“We are trying to build a city farm in Ballymun. There’s loads of land and we are chasing six acres of land and are just waiting for the go-ahead from the council.”

Sometimes when I drive to places like  Malahide or  Howth, and the outdoor amenities there, I feel like I am in different country

Echoing him, deputy lord mayor and local councillor Mary Callaghan, who is based in nearby Finglas, says there’s huge enthusiasm in the community to make the best of the area, to enjoy it.

She cites young people who fish in the large pond amid wetlands in Poppintree park, saying: “They stock it with fish themselves and mind it. But sometimes when I drive to places like Malahide or Howth, and the outdoor amenities there, I feel like I am in different country.”

She says the dearth of outdoor facilities, especially during the pandemic, in areas like Ballymun “can certainly feel discriminatory”.

“The outdoor environment is so important, visual amenities, they affect people’s sense of wellbeing, mental health, physical health, how we feel about where we live. And the fact that we all have to stay within our 5km limit means people aren’t even able to visit other areas.”

She would like to see bike trails, basketball courts, more benches – especially for older people, picnic areas and a teen-hangout spot such as that planned in Finglas, with outdoor gym-equipment, a small amphitheatre, spaces to relax and wifi.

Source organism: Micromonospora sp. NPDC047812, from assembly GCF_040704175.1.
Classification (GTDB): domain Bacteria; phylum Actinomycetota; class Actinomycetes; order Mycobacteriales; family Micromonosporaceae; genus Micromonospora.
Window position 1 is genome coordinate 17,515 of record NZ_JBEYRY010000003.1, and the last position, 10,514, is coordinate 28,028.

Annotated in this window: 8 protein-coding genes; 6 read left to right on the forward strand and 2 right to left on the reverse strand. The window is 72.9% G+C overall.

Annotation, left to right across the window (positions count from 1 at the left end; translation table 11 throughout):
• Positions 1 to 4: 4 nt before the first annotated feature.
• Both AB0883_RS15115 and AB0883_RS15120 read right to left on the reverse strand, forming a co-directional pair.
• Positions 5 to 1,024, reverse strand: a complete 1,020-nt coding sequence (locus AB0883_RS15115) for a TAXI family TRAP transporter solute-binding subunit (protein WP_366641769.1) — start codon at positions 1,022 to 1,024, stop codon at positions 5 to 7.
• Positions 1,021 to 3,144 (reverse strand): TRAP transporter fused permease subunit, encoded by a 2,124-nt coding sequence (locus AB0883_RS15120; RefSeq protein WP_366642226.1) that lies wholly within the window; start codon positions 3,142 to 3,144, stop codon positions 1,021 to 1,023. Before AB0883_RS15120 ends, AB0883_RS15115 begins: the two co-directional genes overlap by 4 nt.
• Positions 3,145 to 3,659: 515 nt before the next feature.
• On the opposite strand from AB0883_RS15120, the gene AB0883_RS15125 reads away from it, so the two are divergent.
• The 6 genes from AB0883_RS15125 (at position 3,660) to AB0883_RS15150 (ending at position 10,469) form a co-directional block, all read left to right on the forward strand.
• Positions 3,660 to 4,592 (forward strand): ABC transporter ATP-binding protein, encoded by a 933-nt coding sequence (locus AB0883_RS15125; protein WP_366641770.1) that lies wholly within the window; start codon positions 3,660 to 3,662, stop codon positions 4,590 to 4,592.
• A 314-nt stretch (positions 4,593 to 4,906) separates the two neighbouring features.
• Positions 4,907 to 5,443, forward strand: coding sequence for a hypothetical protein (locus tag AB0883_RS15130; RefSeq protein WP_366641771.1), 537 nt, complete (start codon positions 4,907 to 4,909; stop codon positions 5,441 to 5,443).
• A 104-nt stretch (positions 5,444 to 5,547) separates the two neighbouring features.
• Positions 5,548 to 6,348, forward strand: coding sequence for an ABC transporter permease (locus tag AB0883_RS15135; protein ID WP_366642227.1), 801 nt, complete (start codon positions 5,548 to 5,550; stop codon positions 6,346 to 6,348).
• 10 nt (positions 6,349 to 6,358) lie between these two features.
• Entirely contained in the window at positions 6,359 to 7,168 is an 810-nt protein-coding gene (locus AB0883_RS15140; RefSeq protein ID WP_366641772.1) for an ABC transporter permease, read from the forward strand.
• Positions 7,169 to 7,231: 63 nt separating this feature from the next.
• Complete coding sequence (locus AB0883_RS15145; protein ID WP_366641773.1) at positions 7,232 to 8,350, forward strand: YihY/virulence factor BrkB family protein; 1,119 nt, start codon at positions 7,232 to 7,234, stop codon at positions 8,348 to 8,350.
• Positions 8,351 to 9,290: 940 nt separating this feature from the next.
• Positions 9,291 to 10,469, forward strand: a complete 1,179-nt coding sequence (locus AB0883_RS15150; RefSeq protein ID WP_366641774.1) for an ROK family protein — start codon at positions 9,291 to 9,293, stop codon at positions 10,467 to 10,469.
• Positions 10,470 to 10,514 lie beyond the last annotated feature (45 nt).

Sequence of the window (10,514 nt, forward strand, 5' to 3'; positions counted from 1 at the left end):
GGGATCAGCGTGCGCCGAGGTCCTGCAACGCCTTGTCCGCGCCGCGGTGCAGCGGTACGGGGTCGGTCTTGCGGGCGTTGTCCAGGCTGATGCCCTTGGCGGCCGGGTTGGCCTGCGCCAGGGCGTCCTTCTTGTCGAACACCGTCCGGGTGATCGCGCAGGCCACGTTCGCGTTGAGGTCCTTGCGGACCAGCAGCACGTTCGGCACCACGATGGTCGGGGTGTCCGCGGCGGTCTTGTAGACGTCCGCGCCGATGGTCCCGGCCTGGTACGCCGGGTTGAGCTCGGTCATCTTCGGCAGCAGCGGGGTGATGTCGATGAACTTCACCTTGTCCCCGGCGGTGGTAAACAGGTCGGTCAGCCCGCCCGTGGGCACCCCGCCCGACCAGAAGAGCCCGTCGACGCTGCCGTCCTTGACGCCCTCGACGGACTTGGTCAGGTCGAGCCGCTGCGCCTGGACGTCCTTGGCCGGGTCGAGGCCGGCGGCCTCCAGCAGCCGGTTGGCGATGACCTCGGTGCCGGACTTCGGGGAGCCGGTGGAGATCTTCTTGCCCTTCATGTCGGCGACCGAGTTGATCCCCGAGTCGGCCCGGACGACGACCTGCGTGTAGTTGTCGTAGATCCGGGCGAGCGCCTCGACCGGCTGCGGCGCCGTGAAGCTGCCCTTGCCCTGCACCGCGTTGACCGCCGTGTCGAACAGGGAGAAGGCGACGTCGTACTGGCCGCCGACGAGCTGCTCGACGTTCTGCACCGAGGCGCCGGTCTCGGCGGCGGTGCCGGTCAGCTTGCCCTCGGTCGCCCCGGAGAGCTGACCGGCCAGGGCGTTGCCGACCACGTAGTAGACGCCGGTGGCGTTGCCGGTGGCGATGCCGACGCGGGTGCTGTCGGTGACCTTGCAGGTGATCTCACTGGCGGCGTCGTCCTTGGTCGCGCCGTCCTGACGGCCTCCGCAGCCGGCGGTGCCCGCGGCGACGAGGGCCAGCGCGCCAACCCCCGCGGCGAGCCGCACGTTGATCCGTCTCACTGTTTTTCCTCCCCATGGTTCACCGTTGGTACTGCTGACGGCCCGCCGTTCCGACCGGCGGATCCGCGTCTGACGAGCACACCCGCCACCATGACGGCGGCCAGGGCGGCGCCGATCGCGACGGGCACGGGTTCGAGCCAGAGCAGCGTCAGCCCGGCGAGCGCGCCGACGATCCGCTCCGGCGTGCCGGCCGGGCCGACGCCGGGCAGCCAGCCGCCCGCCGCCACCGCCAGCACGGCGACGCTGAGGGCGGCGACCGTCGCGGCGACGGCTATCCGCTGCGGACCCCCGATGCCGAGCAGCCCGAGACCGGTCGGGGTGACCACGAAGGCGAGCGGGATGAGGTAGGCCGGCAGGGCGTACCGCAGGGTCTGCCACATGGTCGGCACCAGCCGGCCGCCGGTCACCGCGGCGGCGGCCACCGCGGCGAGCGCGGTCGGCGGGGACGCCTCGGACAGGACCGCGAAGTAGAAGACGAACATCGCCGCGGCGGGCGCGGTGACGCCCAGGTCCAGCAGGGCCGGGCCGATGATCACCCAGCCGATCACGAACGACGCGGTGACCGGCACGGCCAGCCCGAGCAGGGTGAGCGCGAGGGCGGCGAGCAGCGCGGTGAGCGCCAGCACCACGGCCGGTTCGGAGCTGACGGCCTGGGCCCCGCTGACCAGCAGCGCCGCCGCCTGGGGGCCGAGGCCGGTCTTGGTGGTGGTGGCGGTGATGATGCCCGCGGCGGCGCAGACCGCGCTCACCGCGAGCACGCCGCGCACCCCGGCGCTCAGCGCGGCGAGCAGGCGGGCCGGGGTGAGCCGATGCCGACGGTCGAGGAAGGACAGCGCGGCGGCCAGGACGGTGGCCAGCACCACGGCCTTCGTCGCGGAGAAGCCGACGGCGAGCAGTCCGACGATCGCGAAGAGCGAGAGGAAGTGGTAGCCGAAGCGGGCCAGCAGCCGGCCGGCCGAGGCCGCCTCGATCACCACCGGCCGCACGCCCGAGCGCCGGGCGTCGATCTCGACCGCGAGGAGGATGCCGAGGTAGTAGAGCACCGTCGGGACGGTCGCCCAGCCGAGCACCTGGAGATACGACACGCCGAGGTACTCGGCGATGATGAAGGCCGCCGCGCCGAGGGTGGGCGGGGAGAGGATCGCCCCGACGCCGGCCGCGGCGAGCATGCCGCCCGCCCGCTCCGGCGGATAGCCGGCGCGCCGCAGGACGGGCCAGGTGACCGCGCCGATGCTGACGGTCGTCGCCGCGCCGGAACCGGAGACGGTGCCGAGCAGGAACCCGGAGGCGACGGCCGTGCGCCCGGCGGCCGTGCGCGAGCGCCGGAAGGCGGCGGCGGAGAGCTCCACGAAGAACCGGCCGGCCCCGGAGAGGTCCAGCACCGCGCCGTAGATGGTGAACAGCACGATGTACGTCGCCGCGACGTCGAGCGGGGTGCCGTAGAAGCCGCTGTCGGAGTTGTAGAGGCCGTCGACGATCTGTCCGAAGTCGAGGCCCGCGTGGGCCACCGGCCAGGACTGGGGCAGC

Among arguments often put forward against benches and picnic tables in disadvantaged areas like Ballymun, is their propensity to attract anti-social behaviour.

As Callaghan says, however, this has not prevented their provision in places like Blackrock. Indeed, large gatherings of people drinking outdoors around the new street furniture there last November led to calls for a “crackdown” by gardaí. And while a “well placed source” told The Irish Times at the time gardaí had suggested the furniture be removed, they conceded: “This would not sit well with the community.”

IN A STATEMENT Dublin City Council says its plans “for disadvantaged communities remain very much the same as before Covid 19”.